A Victorian Flower Garden along the Sidewalk
When Suzie and I moved to Cape May in 1989, one of the first projects on our list was to replace the sidewalk in front of Leith Hall and plant a flower garden. Our neighbors have narrow sidewalks with planted verges between the curb and the pavement and between the pavement and the property line. We wanted to replace our sidewalk with a narrow one and plant the verges. It never happened. New bathrooms, new furnace, new water heater, new roof, new porch; all these intervened. This year, twenty-three years later, we finally replaced the front sidewalk. We’re thrilled.
The sidewalk was laid by Mike Mohr of Mohr Masonry. He did a great job, worked really fast and was very easy to deal with. He’s coming back in a while to give the sidewalk a coating to make it resemble the slates next door more closely.
Victorian and native flowers
We’ve just planted the verges with thyme and phlox, sage and snow-in-summer, daylilies
and hostas. It still looks like a sea of mulch with tufts of greenery, but the plants are spreading and will cover the ground soon. The plantings are low growing and low maintenance, which we need; but are also Victorian, which we want. Victorians called Hostas, Funkias, which sounds so much funkier, somehow. The daylilies we planted are the orange, old-fashioned Hemerocallis fulva which the Pilgrims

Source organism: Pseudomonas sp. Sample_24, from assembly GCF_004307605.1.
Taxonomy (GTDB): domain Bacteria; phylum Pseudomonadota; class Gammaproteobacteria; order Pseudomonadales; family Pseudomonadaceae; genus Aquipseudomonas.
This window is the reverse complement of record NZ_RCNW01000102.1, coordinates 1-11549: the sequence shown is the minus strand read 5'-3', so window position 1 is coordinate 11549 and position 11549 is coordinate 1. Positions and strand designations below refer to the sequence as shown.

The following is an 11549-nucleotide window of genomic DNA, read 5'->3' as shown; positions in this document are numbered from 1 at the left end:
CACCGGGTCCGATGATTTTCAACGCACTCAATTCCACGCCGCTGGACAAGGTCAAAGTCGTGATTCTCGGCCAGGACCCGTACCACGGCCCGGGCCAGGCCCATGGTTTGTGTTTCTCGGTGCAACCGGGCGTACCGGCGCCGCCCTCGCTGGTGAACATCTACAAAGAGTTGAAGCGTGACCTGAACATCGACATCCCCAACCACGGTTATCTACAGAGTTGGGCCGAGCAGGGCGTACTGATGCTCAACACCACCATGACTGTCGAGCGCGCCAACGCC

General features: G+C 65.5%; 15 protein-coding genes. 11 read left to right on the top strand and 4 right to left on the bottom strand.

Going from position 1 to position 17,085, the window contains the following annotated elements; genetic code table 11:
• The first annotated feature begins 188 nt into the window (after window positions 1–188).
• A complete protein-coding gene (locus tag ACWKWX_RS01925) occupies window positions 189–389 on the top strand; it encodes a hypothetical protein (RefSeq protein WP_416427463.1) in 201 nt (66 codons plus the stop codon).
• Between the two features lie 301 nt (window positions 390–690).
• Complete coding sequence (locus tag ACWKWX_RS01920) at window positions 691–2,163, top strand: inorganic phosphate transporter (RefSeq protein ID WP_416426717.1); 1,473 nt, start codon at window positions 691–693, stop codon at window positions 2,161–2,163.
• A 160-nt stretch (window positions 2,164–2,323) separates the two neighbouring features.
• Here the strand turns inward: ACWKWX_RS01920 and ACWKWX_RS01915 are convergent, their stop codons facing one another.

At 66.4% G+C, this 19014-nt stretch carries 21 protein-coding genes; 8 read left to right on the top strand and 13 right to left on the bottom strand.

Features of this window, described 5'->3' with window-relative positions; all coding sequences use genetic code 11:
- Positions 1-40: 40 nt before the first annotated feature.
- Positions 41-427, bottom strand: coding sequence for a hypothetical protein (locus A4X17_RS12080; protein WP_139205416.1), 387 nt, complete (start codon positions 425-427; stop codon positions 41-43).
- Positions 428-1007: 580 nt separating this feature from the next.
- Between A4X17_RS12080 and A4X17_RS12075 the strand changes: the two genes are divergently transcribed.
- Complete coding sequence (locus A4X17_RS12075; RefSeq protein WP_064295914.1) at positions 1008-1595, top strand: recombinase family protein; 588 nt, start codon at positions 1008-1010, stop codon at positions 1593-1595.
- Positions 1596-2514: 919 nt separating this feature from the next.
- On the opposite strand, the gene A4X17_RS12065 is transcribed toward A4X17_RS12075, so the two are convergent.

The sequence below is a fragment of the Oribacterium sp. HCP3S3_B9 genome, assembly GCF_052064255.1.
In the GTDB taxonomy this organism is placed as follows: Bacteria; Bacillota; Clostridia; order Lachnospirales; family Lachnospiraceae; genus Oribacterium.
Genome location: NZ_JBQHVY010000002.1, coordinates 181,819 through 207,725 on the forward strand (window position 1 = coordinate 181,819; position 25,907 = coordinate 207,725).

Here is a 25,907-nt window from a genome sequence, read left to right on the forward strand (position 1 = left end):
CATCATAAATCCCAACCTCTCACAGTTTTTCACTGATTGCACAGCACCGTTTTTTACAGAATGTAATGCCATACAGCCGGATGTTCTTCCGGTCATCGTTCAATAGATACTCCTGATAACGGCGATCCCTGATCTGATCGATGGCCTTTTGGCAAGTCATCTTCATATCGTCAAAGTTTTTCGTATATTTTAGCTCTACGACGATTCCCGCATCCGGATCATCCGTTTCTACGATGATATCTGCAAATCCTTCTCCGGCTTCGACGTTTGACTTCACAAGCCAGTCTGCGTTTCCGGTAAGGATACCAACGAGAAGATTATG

brought from Europe and have been spreading ever since. Thyme and sage are the kitchen herbs and phloxes (Phlox subulata) and snow in summer (Cerastium tomentosum) are natives. We’ll see how they all do only fifty yards from the beach and occasionally being stepped on.